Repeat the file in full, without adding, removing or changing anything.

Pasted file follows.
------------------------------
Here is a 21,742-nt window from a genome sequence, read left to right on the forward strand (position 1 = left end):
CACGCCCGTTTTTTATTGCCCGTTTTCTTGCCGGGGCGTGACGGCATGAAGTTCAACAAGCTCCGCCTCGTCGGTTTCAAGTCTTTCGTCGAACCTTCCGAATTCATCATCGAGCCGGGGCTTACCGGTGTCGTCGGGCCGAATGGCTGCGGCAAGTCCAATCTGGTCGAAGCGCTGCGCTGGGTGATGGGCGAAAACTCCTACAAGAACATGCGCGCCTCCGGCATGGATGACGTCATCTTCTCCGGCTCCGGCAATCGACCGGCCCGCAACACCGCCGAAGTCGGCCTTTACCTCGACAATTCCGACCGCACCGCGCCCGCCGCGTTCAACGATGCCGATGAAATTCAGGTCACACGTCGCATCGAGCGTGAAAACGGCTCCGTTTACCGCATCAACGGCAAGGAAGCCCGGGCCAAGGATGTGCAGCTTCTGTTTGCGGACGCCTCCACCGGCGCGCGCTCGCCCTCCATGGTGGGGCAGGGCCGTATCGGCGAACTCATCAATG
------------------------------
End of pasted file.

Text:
Here is a 21,742-nt window from a genome sequence, read left to right on the forward strand (position 1 = left end):
CACGCCCGTTTTTTATTGCCCGTTTTCTTGCCGGGGCGTGACGGCATGAAGTTCAACAAGCTCCGCCTCGTCGGTTTCAAGTCTTTCGTCGAACCTTCCGAATTCATCATCGAGCCGGGGCTTACCGGTGTCGTCGGGCCGAATGGCTGCGGCAAGTCCAATCTGGTCGAAGCGCTGCGCTGGGTGATGGGCGAAAACTCCTACAAGAACATGCGCGCCTCCGGCATGGATGACGTCATCTTCTCCGGCTCCGGCAATCGACCGGCCCGCAACACCGCCGAAGTCGGCCTTTACCTCGACAATTCCGACCGCACCGCGCCCGCCGCGTTCAACGATGCCGATGAAATTCAGGTCACACGTCGCATCGAGCGTGAAAACGGCTCCGTTTACCGCATCAACGGCAAGGAAGCCCGGGCCAAGGATGTGCAGCTTCTGTTTGCGGACGCCTCCACCGGCGCGCGCTCGCCCTCCATGGTGGGGCAGGGCCGTATCGGCGAACTCATCAATG